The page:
Jan 17, 2006

Greg Guma, co-founder of the Vermont Guardian, will become executive director of the Pacifica Foundation, left-of-center operator of five pubradio stations [Pacifica website], the Guardian reported today. Predecessor Dan Coughlin held the position three years before resigning in June 2005. Guma has edited two other progressive publications, owned bookstores, coordinated the Peace and Justice Center in Burlington and headed a legal services group for immigrants in New Mexico. Meanwhile, the board of Pacifica's KPFA-FM in Berkeley has reportedly recommended firing the station manager there, according to the San Francisco Chronicle.
A co-host of War News Radio on Swarthmore College's public radio station discussed the show on public radio's The World last week. (Link launches Windows Media Player file.)
Chris Douridas, a host on KCRW-FM in Santa Monica, was arrested last week on suspicion of drugging and trying to kidnap a teenaged girl, reports the Los Angeles Times. "We believe in Chris as a person, and we think he has strong character," said a KCRW exec. (Press release from the Santa Monica Police Department.)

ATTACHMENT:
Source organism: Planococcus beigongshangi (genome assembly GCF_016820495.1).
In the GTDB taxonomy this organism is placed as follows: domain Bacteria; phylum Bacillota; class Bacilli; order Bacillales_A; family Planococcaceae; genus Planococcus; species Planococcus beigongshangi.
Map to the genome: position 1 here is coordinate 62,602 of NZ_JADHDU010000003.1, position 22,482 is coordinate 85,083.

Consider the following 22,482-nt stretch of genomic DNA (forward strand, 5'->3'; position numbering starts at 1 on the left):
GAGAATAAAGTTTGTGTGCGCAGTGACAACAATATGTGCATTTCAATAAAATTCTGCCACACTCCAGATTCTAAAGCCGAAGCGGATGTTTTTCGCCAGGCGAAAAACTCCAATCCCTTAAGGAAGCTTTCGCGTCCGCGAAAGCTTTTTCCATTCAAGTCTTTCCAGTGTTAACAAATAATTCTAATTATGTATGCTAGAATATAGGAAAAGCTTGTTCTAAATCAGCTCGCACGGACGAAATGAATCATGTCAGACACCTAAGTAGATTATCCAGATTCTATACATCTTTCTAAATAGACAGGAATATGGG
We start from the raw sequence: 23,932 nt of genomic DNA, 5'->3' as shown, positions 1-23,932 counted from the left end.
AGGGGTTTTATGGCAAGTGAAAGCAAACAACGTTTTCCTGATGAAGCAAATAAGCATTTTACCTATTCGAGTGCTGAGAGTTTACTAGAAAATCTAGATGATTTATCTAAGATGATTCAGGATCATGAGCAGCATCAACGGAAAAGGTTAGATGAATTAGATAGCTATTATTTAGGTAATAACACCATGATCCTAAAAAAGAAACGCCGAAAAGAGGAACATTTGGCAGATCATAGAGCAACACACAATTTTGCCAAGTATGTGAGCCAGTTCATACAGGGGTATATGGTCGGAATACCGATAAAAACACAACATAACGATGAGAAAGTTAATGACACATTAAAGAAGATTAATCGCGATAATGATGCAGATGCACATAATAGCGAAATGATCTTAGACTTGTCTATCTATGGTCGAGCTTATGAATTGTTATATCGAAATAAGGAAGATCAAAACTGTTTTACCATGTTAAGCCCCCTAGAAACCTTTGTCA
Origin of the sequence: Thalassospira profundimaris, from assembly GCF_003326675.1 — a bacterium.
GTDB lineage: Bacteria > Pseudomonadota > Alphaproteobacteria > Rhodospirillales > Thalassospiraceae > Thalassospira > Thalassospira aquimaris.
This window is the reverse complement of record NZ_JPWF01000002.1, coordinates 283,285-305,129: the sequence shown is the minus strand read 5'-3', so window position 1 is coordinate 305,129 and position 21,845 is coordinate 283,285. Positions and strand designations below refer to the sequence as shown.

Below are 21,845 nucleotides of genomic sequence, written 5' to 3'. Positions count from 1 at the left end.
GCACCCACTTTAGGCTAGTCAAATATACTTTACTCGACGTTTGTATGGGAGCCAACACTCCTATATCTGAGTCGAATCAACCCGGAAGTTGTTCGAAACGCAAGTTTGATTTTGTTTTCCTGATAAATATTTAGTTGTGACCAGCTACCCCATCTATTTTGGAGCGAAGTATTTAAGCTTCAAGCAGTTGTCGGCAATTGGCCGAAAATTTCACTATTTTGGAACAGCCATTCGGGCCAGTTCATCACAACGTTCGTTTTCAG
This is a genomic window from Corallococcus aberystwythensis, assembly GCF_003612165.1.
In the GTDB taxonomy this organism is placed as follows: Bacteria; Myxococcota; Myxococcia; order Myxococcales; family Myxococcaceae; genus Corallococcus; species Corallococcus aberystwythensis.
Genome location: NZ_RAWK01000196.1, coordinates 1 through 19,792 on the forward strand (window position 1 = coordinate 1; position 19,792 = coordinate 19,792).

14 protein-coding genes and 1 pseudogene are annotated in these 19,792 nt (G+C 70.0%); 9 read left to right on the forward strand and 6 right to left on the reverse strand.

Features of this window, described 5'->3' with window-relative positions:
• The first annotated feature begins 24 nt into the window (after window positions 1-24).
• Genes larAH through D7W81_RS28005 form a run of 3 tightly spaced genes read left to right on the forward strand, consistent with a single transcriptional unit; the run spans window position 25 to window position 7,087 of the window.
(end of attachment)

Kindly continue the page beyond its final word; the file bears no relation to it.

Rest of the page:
Will Oprah come to Masterpiece Theatre's rescue? A Reuters story suggests that PBS will ask Harpo, Oprah Winfrey's production company, to sponsor MT miniseries, quoting outgoing PBS President Pat Mitchell. "Oprah is incredibly philanthropic with her money and supports so many good causes," Mitchell told reporters at last weekend's Television Critics Association press tour in Pasadena. "This would be one." WGBH sources aren't aware of any plans to approach Winfrey with sponsorship proposals, however. MT has been looking for a major sponsor since ExxonMobil turned off the cash pumps after the 2004 season. More from the press tour: PBS needs more money. "Some things never change for the Public Broadcasting Service: 'Sesame Street,' British theater and empty pockets," reports the Associated Press; despite the fact that she's a short-timer, Mitchell has declined to blast Kenneth Tomlinson or otherwise "speak frankly" about last year's controversy, according to the Hartford Courant; New York's WNET is producing new docs on the Supreme Court and American comedy and has committed to two more seasons of Wide Angle, the fifth and sixth for the Emmy-award winning international affairs show hosted by Bill Moyers. WGBH's American Experience will produce a doc on New Orleans. "With the recent devastation to the city, the time is right to reflect on the rich history of New Orleans," said American Experience executive producer Mark Samels.
A former freelancer for NPR has filed a lawsuit against the Museum of Modern Art alleging that the museum got him fired from his reporting job. David D'Arcy claims that MoMA officials lied to his editors at NPR and demanded a false correction. An NPR spokeswoman denied the charges in the suit, according to a UPI clip.

NPR reporter sues MoMA over firing